The surgeon on the TV show has just had his hand badly damaged in a plane crash, and he’s taken to a hospital staffed with unfamiliar doctors who swarm around him and his hand, discussing the best course of action. He’s unconscious when he arrives, but wakes up long enough to whisper “I’m a surgeon.”
The scenario may be typical far-fetched television drama fare, but the plea is perfectly believable. This man’s most important commitment and contribution depends on a certain degree of functionality in his hand, something that not every patient would need. His situation might merit more aggressive treatment than would another patient with a commensurate injury. If he’d had the time and stamina for more words he’d likely have said “Please do everything you possibly can to restore function to my hand. Give it any resources you have. Take risks you might not otherwise take. My hand is the most important thing.” He wasn’t trying to tell them he was special. He was letting them know who he was.
Kids start doing this when they are very young (without the dire circumstances). They don’t always use words; often their clarity about what their best contribution and purpose might be begins to show itself before they’re able to communicate effectively in words:
Perhaps they find themselves fascinated by the inner workings of machinery and most engaged and well-used when they’re taking things apart. The adults around them will tolerate it to a point but then we’ll want them to sit down and study something on paper, and they’ll resist, one way or another. “I’m an engineer,” they’re whispering.
Or they’ll find that the place they’re at their best is outside, doing most anything, and so they strain to be there as much as they can, even when adults want them inside to eat lunch or to read them stories or to play with their brothers and sisters. “I belong outside,” they’re whispering.
Or they’ll love stories, have voracious appetites for being read to and for audio books and films. They love making up and enacting elaborate tales, but they’ll resist any teaching advances when it comes to writing or reading text from a page. “I’m a storymaker,” they’re whispering.
They’ll seem more upset than we’d like them to be when someone else is sad or hurt; put aside their own concerns to comfort and support another person. “I want to help,” they’re whispering.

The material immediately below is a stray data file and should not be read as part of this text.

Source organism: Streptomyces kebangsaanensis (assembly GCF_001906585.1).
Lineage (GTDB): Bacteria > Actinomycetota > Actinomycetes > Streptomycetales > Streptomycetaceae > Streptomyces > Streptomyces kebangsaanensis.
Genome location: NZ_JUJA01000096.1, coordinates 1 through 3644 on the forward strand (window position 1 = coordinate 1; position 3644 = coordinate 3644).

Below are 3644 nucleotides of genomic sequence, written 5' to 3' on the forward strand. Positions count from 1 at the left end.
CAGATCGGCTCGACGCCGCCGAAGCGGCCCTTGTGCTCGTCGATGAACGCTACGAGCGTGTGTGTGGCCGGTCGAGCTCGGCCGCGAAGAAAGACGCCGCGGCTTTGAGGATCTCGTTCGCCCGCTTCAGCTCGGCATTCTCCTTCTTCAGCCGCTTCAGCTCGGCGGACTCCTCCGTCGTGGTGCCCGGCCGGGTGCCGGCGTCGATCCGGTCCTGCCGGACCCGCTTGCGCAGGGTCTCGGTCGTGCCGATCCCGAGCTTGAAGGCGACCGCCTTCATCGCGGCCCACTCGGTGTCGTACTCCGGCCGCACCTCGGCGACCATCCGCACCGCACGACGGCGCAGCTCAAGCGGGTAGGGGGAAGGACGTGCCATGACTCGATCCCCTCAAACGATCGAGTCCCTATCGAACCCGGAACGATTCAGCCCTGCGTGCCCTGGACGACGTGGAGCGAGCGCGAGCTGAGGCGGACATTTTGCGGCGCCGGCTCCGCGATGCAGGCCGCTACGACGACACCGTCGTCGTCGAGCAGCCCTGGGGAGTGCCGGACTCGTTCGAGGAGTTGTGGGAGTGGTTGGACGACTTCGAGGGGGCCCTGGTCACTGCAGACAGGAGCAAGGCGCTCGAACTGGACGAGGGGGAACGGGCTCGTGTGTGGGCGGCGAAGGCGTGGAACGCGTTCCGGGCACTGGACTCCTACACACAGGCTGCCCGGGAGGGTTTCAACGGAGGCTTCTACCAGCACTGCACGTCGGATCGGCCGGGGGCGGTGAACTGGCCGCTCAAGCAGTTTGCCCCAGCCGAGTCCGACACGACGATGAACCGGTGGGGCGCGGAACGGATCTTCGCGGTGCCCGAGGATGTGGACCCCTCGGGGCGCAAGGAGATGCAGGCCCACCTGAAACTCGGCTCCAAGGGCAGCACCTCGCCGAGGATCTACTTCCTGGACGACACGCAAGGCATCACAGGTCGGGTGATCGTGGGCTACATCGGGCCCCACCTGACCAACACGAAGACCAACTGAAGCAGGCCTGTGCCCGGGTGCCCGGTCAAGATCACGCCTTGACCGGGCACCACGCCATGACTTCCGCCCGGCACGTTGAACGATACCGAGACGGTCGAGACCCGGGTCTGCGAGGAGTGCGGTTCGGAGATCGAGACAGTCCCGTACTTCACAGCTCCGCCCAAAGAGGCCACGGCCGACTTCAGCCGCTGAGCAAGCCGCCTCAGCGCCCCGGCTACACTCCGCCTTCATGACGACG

Or their favorite parts of the day will not be the times when they’re busy with their own personal activities but when they’re with a group of friends, watching and listening and negotiating and then later synthesizing and reporting on the goings-on. “I’m a diplomat,” they’re whispering, “or a mediator or a social scientist.”
I don’t mean to suggest that kids showing these preferences and commitments are trying to declare lifelong careers. Only that they’re letting us know what they have recognized themselves to be suited to and captivated by. They are asking us to recognize that there are parts of them, as with the surgeon’s hand, that call for more attention and respect and support than others. They’re giving us hints about where to start – hints about who they are and what they have to offer. They’re saying “Here’s when I’m at my best; here’s what it makes sense for me to start with, here’s something I can commit myself to.”
The way we often respond is like this: “That’s nice, and you can do some of that, but you’re getting older and it’s really time for you to learn how to ____. You can [be with your friends/go outside/take things apart] when your homework’s done.”
Even if there’s enough time in the day for both, such that one doesn’t have to shut out the other, many parents find that kids eventually stop doing those things we’ve designated extra-curricular, even if they’re still drawn to them. We tend to chalk this up to age, but that’s often not it. We’re sending the message that whatever it is that kids have identified as uniquely or specifically them is not as important or valuable as what we have identified as urgently critical for them to learn and know. Even if they do master the things we tell them to, they’re doing so against a backdrop of believing that what makes them unique – what shows itself as the basis for their individual contribution and participation – is of only peripheral value and not deserving of priority.
This, unfortunately, is a very effective way of preventing the thing many adults actually want for kids – for them to find a way to be comfortable as themselves in the world and to make the best, healthiest possible use of their capacities.